Even Earthworms Are Bad Now


I am having trouble with one of the latest scientific findings. Some researchers are saying that earthworms are bad for forests. The new data claims the worms, which are mostly non-native species, gobble up too much of the leaf litter, leaving the forest floor bare and compacted. Wildflowers like trillium and bloodroot and even maple seedlings disappear, according to these scientists.

I know it is impertinent for a non-scientist to argue with the experts, but their conclusions in this case run counter to my experience in my tree groves and to my sense of logic. First of all, since the earthworms being discussed mostly came from Europe, why didn’t they destroy any forests over there?

For sure, my woodland is loaded with earthworms, especially night crawlers. I find their little piles of castings (I guess that’s what they are) on my way to the barn every morning. The woodland floor however remains six inches deep with leaf litter throughout most of the year, breaking down to about three inches by fall when a new layer of leaves drop. There certainly is no bare, compacted soil anywhere except on the lane to the barn where I drive truck and tractor.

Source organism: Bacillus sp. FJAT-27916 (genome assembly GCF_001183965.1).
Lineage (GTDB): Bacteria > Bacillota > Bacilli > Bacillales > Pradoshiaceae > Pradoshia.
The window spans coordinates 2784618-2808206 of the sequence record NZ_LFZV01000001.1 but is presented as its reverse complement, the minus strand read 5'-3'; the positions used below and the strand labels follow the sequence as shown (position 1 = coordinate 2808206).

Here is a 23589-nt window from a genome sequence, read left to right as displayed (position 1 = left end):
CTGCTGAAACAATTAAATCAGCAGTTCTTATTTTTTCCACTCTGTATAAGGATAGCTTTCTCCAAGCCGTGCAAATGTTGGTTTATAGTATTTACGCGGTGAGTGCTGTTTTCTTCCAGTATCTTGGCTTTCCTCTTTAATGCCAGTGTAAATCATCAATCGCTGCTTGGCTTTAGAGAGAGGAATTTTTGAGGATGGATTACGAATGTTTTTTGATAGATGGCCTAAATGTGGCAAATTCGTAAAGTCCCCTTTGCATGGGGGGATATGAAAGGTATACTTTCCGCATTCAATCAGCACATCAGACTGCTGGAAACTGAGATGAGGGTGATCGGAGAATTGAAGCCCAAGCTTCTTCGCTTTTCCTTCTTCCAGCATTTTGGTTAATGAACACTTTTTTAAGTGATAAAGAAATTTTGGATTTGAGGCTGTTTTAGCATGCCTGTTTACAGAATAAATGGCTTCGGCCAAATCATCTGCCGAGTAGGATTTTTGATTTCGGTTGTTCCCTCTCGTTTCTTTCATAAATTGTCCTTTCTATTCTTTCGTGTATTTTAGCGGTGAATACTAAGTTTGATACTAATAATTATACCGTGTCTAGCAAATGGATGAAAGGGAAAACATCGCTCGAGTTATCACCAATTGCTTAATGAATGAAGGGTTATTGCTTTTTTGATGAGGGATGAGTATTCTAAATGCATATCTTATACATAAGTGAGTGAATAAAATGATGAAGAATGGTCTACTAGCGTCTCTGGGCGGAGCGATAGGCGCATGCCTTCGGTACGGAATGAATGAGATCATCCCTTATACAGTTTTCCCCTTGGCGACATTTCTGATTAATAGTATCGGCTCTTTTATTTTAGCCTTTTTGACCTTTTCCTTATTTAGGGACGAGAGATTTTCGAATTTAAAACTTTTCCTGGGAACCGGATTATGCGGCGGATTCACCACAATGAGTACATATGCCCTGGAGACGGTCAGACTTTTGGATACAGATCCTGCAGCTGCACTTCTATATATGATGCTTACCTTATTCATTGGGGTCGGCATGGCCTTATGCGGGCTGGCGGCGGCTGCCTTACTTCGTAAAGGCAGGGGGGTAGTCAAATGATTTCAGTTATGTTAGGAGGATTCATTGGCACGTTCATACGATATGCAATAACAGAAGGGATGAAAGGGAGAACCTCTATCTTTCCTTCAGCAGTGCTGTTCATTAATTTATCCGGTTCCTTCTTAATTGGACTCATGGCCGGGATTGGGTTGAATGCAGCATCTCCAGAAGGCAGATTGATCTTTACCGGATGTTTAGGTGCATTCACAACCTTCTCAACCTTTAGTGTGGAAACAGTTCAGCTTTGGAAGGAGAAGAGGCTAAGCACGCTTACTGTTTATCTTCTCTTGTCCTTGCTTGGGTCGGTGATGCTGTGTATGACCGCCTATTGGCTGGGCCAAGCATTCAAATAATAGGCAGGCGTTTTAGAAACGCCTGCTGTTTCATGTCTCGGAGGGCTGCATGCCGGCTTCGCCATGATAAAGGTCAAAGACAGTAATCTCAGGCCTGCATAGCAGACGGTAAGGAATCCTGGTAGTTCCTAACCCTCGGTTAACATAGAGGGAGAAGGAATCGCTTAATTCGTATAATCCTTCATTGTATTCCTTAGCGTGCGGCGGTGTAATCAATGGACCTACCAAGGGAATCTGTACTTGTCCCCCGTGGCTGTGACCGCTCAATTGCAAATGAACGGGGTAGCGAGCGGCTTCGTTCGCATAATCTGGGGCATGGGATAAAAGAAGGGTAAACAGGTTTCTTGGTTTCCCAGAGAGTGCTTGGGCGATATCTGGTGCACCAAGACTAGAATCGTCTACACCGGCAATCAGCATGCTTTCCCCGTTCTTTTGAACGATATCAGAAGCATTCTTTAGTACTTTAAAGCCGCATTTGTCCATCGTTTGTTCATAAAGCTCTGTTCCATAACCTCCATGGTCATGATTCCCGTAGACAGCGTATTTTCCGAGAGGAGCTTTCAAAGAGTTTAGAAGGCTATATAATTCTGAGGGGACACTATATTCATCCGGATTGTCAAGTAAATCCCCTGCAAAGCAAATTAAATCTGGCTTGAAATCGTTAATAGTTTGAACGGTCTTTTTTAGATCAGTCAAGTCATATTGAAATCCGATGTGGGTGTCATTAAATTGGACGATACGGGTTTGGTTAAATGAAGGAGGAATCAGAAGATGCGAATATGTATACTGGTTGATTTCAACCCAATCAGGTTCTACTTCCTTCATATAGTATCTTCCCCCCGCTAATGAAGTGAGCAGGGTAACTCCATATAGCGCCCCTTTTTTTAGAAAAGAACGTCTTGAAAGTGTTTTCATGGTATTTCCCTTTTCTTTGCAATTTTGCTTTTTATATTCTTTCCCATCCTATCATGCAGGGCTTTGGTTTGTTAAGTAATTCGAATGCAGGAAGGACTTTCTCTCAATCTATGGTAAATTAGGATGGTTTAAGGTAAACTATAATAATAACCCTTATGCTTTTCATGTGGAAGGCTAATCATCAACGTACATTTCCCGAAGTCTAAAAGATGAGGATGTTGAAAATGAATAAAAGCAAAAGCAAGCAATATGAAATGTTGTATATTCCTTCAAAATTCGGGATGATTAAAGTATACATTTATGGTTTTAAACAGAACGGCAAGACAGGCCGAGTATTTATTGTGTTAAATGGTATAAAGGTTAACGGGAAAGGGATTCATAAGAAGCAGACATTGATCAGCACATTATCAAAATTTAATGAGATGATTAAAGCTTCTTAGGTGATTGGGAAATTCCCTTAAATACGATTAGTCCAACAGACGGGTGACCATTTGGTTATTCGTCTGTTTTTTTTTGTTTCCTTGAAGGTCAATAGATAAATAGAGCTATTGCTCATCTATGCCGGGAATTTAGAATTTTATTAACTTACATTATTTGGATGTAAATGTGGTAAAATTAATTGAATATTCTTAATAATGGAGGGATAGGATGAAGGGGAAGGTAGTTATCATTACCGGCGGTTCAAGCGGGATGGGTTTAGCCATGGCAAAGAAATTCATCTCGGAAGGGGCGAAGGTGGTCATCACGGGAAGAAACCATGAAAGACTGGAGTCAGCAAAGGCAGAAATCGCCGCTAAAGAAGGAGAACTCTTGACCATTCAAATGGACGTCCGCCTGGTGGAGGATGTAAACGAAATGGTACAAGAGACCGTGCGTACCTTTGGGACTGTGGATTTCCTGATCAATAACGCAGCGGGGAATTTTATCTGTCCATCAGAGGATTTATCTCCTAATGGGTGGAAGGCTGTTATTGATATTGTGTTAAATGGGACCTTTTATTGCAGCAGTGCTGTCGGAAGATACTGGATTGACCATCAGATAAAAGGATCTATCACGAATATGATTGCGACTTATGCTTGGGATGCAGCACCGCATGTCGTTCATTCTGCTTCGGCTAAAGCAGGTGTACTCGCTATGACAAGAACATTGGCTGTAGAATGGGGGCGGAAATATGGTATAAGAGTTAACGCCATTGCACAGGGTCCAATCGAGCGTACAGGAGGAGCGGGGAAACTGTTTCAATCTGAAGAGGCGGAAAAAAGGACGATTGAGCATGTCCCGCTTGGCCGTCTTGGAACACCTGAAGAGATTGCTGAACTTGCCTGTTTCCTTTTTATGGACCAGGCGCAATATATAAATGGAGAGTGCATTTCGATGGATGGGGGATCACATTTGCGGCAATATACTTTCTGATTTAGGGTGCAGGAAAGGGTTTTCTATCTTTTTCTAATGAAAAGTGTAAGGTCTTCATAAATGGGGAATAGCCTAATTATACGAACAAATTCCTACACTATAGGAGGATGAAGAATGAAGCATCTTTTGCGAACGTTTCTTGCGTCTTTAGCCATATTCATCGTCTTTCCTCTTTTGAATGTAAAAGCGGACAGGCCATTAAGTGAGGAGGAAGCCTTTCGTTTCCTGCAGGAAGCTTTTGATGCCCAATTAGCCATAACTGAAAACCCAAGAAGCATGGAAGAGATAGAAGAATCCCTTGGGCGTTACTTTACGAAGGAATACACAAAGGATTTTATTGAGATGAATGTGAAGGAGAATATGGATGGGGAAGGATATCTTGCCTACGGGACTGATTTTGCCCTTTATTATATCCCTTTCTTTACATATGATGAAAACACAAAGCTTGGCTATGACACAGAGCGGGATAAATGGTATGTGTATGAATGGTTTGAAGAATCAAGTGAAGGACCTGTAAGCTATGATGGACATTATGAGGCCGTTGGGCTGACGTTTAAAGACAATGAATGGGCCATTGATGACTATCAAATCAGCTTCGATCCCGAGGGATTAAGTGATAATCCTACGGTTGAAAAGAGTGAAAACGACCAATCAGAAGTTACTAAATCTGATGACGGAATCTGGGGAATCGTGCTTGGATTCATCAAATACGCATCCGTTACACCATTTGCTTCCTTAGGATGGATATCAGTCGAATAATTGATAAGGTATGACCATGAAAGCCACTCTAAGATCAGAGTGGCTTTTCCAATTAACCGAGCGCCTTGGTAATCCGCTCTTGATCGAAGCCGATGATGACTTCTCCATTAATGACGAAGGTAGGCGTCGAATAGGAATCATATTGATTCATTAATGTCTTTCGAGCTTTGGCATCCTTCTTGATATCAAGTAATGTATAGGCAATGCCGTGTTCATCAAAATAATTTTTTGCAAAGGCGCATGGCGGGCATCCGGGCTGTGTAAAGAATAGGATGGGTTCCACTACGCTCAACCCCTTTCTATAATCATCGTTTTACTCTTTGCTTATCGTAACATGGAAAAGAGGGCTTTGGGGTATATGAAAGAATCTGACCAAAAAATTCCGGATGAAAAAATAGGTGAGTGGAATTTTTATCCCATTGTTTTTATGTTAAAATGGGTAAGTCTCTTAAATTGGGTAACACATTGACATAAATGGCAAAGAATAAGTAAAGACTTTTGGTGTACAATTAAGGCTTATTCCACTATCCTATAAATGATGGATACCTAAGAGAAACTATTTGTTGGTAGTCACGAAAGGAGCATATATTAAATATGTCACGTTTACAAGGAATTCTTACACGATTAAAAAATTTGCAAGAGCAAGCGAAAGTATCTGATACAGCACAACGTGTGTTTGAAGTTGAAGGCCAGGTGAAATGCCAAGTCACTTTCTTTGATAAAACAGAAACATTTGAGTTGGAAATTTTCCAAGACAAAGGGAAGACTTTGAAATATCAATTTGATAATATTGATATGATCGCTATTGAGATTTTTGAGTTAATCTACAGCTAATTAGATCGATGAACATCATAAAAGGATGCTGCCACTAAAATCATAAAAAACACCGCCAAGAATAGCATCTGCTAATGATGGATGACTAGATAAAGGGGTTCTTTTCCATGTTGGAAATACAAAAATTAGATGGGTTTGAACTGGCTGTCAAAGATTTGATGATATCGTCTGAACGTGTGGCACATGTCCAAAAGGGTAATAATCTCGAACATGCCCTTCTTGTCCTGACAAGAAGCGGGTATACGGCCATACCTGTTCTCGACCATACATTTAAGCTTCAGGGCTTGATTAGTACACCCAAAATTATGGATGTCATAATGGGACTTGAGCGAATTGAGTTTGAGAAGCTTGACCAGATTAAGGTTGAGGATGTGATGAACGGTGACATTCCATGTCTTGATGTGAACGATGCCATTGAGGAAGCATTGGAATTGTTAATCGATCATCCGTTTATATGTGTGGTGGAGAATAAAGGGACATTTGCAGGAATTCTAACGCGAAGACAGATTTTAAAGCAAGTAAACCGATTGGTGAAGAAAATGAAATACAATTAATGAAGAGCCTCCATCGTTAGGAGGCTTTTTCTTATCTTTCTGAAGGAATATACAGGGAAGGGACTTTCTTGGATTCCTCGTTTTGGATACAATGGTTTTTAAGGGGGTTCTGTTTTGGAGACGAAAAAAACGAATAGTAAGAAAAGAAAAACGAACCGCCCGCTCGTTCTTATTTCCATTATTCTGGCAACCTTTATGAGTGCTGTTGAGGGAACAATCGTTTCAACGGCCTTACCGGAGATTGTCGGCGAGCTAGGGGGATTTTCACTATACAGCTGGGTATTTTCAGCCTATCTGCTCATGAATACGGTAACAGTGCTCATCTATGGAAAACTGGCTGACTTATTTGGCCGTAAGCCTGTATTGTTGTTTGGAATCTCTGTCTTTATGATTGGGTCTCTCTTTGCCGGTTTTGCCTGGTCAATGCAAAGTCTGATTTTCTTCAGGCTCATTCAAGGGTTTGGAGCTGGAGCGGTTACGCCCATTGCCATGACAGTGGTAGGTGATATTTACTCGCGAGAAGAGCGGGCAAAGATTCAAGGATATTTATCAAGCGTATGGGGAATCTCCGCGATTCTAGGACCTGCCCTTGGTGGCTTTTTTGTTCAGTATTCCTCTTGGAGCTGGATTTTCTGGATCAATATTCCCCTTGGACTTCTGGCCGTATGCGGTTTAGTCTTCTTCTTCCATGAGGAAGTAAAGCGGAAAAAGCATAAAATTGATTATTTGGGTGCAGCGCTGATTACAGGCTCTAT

Furthermore, the trillium and bloodroot that I have started in the woods proliferate except where deer nibble them. And as for maple seedlings, they grow up everywhere like weeds.

Furthermore again, the worms turn the leaves they do eat into rich humus and tunnel up and down in the forest soil, keeping it permeable and water-absorbing, a far, far cry from a barren, compacted soil surface.

I think scientists should turn their attention more to deer. Where plant life seems to be diminishing in woodland, deer are often to blame. When experimental fences are erected in forests to keep out deer, plant life proliferates, offering a stark contrast to the grazed portions outside the enclosures.